• song
  • albert





Almost Lost Songs

folk fest

For every song that got recorded there were an equal number that didn't. Still and all, some 200 original songs and adaptations formed the backbone of my work as an artist. Many of these songs were played in concert and on the road. A few others were just song ideas that never actually got off the ground but whose creation paved the way for other tune melodies and subjects. It is my intention to fill in these “lost” songs, bit by bit, over the next several years-- a portrait on becoming a musician.

Sometimes a song was outdated by the time I got around to recording. Certainly many of the tunes I wrote between 1967 and 1977 fall in that category. Songs about the Vietnam War and Civil Rights were topical in my college-age youth and I was no exception to writing my own as well as singing those written by others. Others, like Tomorrow's Child, proved too painful to sing except privately.

A number of these “almost lost” songs I still sing today when the topic comes up in a song circle. Some others are more or less “standards” that live not far away from my heart and are given voice a capella in unlikely places and times-- snippets of past events and experiences overlaid on current life.

Other songs were failures with clumsy lyrics and forced rhymes. Funnily enough, however, I never felt there was a failed melody. And frankly, I never actually felt that my “clumsy” songs were total failures either-- they just weren't good songs in terms of the craft of songwriting. They ALL addressed how I felt or thought about something. In that sense, that helped me move on in my life and in my craft.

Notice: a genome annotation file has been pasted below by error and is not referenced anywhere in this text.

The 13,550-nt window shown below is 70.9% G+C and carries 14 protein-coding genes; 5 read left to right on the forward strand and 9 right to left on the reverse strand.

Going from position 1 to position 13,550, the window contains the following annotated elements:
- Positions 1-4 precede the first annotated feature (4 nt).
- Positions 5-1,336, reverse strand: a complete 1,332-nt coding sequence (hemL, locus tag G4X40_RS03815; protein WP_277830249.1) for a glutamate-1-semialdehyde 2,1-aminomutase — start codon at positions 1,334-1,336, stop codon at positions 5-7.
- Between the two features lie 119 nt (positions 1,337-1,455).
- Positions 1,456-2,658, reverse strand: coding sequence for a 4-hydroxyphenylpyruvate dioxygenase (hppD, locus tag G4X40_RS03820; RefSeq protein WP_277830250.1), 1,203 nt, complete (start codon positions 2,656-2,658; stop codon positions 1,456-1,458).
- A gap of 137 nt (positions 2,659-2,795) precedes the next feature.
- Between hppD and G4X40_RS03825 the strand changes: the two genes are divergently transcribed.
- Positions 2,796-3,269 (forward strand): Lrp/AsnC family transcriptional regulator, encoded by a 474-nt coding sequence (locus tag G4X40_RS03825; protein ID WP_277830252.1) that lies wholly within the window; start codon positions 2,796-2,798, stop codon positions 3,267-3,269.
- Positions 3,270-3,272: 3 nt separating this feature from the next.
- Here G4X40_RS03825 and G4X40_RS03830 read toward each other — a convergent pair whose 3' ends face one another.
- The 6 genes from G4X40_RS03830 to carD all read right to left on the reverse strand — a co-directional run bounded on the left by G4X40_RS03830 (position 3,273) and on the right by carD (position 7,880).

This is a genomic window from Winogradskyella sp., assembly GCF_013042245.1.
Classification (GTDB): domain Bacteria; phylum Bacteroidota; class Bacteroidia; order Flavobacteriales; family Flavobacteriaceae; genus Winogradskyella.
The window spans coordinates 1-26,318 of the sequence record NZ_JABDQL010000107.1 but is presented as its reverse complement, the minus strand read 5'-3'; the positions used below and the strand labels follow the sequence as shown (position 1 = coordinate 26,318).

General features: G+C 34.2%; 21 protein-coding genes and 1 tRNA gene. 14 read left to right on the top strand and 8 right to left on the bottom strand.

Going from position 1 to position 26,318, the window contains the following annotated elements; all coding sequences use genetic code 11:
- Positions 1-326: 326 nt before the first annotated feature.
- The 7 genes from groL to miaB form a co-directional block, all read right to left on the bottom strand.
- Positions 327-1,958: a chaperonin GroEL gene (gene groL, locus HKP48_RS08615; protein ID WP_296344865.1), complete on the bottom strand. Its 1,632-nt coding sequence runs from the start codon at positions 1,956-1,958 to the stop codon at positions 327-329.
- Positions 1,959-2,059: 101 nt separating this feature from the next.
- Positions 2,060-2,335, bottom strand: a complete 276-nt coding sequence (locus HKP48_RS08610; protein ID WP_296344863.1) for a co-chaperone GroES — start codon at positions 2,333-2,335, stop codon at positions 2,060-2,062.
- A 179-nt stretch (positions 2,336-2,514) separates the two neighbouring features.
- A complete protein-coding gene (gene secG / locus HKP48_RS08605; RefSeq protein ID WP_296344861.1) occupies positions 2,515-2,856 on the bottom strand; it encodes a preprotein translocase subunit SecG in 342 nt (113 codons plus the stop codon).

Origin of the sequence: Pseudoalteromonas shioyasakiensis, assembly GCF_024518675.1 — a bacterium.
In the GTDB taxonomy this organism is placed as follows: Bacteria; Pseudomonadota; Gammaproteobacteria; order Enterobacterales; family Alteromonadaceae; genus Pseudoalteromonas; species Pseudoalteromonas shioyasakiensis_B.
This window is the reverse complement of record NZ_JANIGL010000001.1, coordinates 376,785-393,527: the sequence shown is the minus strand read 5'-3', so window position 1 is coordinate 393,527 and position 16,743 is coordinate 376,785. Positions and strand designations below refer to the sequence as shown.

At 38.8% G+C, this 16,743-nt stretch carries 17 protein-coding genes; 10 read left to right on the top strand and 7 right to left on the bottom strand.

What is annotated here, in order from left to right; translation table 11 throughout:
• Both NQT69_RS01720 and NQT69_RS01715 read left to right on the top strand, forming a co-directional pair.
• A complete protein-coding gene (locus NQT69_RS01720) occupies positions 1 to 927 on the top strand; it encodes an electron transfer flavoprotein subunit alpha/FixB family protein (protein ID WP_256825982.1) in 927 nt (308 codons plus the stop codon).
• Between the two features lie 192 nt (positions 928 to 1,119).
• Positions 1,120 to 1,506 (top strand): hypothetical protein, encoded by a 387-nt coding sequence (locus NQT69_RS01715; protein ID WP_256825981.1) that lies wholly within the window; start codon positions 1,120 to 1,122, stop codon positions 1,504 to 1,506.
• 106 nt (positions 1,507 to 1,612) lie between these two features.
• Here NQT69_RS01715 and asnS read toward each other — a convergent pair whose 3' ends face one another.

Despite my itinerate life as a young man-- thousands of miles and years on the road with a backpack-- I always somehow managed to hang on to the lyric sheets I scribbled down on napkins and other odd bits of paper. The same is true for a number of cassettes that friends taped of me or ones like for Barbara Heller where I sat in her living room and she had me play every song I had written up to 1972.

No songs were more “lost” than the ones recorded for Radio Free Europe in 1972/73-- freedom broadcasts over the Iron Curtain done from Munich, Germany. RFE let me borrow a tape recorder and I (shudder!) played the quarter-inch master through it while I recorded the ambient audio on a cassette player to send back to Barbara in Colorado so her collection, “Songs from a Living Room”, would be completed with the new material from “Freaked Radio Europe”.

Years later, as I found my way into some measure of commercial success in the recording business, I wrote to RFE to see if I could get copies of the masters. I was informed that this wasn't possible since the Czech Department for whom I had recorded had been firebombed and nothing was left. Even so, years later those tunes all came back to me, albeit certainly not in their original broadcast quality.

In this category of things being returned are the letters I wrote letters to David and Cheryl Reitz during my first five years on the road-- 40 and 50 page raves of my circumstances and experiences. Both were dear, best friends of mine in high school and college who married each other. I was the odd man out-- one of the reasons I took to the road in the first place. But I loved them both and was glad they loved each other, so I wrote to them those kind of letters that have the immediacy of long-shared intimacy.

A few years ago I was visiting Cheryl in Victoria, BC and talked about writing a book about those years. “Oh,” she said, “I have something for you” and gave me them all back to me. There is always a temptation to rewrite the past. Here was mine again-- the idealistic, romantic, firebrand songwriter who was taking on the world! No revisions needed. Turns out in these letters I also cartooned, hence the self-portrait of winning the 1971 Cosby, Tennessee dulcimer championship